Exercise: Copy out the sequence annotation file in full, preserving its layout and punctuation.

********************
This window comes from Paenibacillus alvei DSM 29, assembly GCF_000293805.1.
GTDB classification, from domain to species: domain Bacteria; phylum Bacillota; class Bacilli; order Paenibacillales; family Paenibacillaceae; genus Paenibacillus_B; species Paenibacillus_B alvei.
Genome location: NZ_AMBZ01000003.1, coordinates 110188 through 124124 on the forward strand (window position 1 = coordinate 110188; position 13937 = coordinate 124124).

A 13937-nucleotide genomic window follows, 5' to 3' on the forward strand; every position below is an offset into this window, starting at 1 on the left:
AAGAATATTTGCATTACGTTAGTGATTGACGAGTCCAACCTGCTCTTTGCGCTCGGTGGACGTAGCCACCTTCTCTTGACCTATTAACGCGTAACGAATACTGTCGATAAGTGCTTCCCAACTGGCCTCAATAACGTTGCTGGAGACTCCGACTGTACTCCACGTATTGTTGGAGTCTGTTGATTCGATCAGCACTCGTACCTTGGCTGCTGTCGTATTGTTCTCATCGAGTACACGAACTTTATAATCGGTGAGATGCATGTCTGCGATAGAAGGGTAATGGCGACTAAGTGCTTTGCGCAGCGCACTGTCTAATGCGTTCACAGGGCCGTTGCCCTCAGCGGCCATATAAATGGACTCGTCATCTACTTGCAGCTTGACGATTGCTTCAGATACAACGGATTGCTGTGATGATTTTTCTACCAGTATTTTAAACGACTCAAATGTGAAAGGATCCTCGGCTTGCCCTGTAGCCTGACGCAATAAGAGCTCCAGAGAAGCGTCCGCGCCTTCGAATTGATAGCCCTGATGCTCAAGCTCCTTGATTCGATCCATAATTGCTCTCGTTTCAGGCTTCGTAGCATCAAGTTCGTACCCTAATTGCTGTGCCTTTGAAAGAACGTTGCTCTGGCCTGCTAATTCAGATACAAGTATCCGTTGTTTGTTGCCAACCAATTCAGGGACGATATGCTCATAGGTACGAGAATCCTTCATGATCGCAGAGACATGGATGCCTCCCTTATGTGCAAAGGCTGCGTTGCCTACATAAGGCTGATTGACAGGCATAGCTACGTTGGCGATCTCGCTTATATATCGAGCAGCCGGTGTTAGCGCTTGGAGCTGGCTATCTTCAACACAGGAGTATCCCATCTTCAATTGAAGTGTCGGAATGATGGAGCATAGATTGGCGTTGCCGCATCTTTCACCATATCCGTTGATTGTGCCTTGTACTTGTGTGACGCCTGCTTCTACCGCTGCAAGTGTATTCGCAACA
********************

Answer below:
This window comes from Paenibacillus alvei DSM 29, assembly GCF_000293805.1.
GTDB classification, from domain to species: domain Bacteria; phylum Bacillota; class Bacilli; order Paenibacillales; family Paenibacillaceae; genus Paenibacillus_B; species Paenibacillus_B alvei.
Genome location: NZ_AMBZ01000003.1, coordinates 110188 through 124124 on the forward strand (window position 1 = coordinate 110188; position 13937 = coordinate 124124).

A 13937-nucleotide genomic window follows, 5' to 3' on the forward strand; every position below is an offset into this window, starting at 1 on the left:
AAGAATATTTGCATTACGTTAGTGATTGACGAGTCCAACCTGCTCTTTGCGCTCGGTGGACGTAGCCACCTTCTCTTGACCTATTAACGCGTAACGAATACTGTCGATAAGTGCTTCCCAACTGGCCTCAATAACGTTGCTGGAGACTCCGACTGTACTCCACGTATTGTTGGAGTCTGTTGATTCGATCAGCACTCGTACCTTGGCTGCTGTCGTATTGTTCTCATCGAGTACACGAACTTTATAATCGGTGAGATGCATGTCTGCGATAGAAGGGTAATGGCGACTAAGTGCTTTGCGCAGCGCACTGTCTAATGCGTTCACAGGGCCGTTGCCCTCAGCGGCCATATAAATGGACTCGTCATCTACTTGCAGCTTGACGATTGCTTCAGATACAACGGATTGCTGTGATGATTTTTCTACCAGTATTTTAAACGACTCAAATGTGAAAGGATCCTCGGCTTGCCCTGTAGCCTGACGCAATAAGAGCTCCAGAGAAGCGTCCGCGCCTTCGAATTGATAGCCCTGATGCTCAAGCTCCTTGATTCGATCCATAATTGCTCTCGTTTCAGGCTTCGTAGCATCAAGTTCGTACCCTAATTGCTGTGCCTTTGAAAGAACGTTGCTCTGGCCTGCTAATTCAGATACAAGTATCCGTTGTTTGTTGCCAACCAATTCAGGGACGATATGCTCATAGGTACGAGAATCCTTCATGATCGCAGAGACATGGATGCCTCCCTTATGTGCAAAGGCTGCGTTGCCTACATAAGGCTGATTGACAGGCATAGCTACGTTGGCGATCTCGCTTATATATCGAGCAGCCGGTGTTAGCGCTTGGAGCTGGCTATCTTCAACACAGGAGTATCCCATCTTCAATTGAAGTGTCGGAATGATGGAGCATAGATTGGCGTTGCCGCATCTTTCACCATATCCGTTGATTGTGCCTTGTACTTGTGTGACGCCTGCTTCTACCGCTGCAAGTGTATTCGCAACA